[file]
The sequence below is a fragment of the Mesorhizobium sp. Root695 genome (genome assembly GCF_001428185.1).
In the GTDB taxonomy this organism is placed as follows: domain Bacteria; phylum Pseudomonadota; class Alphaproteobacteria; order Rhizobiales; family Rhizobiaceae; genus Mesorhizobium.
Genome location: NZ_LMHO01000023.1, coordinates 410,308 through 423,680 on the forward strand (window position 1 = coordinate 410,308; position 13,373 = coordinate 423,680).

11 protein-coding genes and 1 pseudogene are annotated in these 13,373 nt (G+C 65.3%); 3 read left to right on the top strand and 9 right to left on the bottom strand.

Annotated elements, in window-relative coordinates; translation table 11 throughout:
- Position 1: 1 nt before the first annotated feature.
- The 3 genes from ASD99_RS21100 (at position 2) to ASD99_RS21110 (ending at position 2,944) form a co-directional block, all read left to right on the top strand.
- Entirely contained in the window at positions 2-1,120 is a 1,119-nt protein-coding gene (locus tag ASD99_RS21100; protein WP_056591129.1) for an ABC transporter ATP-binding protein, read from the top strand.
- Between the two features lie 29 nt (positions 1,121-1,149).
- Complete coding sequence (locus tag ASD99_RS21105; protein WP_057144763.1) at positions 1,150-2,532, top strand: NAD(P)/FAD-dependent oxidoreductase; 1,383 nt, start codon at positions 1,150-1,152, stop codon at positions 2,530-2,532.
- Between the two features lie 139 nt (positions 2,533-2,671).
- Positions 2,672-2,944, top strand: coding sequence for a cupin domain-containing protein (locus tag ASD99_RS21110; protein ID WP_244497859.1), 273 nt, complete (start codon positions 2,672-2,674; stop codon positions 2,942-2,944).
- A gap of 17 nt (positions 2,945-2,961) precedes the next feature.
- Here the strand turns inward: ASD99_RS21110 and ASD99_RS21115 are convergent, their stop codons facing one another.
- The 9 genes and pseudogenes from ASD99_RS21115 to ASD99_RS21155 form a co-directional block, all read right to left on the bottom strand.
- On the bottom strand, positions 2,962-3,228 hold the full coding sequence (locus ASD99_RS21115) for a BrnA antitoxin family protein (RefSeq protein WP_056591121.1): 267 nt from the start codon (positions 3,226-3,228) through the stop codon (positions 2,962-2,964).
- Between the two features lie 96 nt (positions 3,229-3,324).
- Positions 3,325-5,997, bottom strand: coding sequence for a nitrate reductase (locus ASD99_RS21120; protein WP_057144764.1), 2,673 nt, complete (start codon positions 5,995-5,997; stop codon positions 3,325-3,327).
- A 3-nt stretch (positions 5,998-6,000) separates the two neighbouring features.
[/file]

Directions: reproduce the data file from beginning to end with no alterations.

The sequence below is a fragment of the Mesorhizobium sp. Root695 genome (genome assembly GCF_001428185.1).
In the GTDB taxonomy this organism is placed as follows: domain Bacteria; phylum Pseudomonadota; class Alphaproteobacteria; order Rhizobiales; family Rhizobiaceae; genus Mesorhizobium.
Genome location: NZ_LMHO01000023.1, coordinates 410,308 through 423,680 on the forward strand (window position 1 = coordinate 410,308; position 13,373 = coordinate 423,680).

11 protein-coding genes and 1 pseudogene are annotated in these 13,373 nt (G+C 65.3%); 3 read left to right on the top strand and 9 right to left on the bottom strand.

Annotated elements, in window-relative coordinates; translation table 11 throughout:
- Position 1: 1 nt before the first annotated feature.
- The 3 genes from ASD99_RS21100 (at position 2) to ASD99_RS21110 (ending at position 2,944) form a co-directional block, all read left to right on the top strand.
- Entirely contained in the window at positions 2-1,120 is a 1,119-nt protein-coding gene (locus tag ASD99_RS21100; protein WP_056591129.1) for an ABC transporter ATP-binding protein, read from the top strand.
- Between the two features lie 29 nt (positions 1,121-1,149).
- Complete coding sequence (locus tag ASD99_RS21105; protein WP_057144763.1) at positions 1,150-2,532, top strand: NAD(P)/FAD-dependent oxidoreductase; 1,383 nt, start codon at positions 1,150-1,152, stop codon at positions 2,530-2,532.
- Between the two features lie 139 nt (positions 2,533-2,671).
- Positions 2,672-2,944, top strand: coding sequence for a cupin domain-containing protein (locus tag ASD99_RS21110; protein ID WP_244497859.1), 273 nt, complete (start codon positions 2,672-2,674; stop codon positions 2,942-2,944).
- A gap of 17 nt (positions 2,945-2,961) precedes the next feature.
- Here the strand turns inward: ASD99_RS21110 and ASD99_RS21115 are convergent, their stop codons facing one another.
- The 9 genes and pseudogenes from ASD99_RS21115 to ASD99_RS21155 form a co-directional block, all read right to left on the bottom strand.
- On the bottom strand, positions 2,962-3,228 hold the full coding sequence (locus ASD99_RS21115) for a BrnA antitoxin family protein (RefSeq protein WP_056591121.1): 267 nt from the start codon (positions 3,226-3,228) through the stop codon (positions 2,962-2,964).
- Between the two features lie 96 nt (positions 3,229-3,324).
- Positions 3,325-5,997, bottom strand: coding sequence for a nitrate reductase (locus ASD99_RS21120; protein WP_057144764.1), 2,673 nt, complete (start codon positions 5,995-5,997; stop codon positions 3,325-3,327).
- A 3-nt stretch (positions 5,998-6,000) separates the two neighbouring features.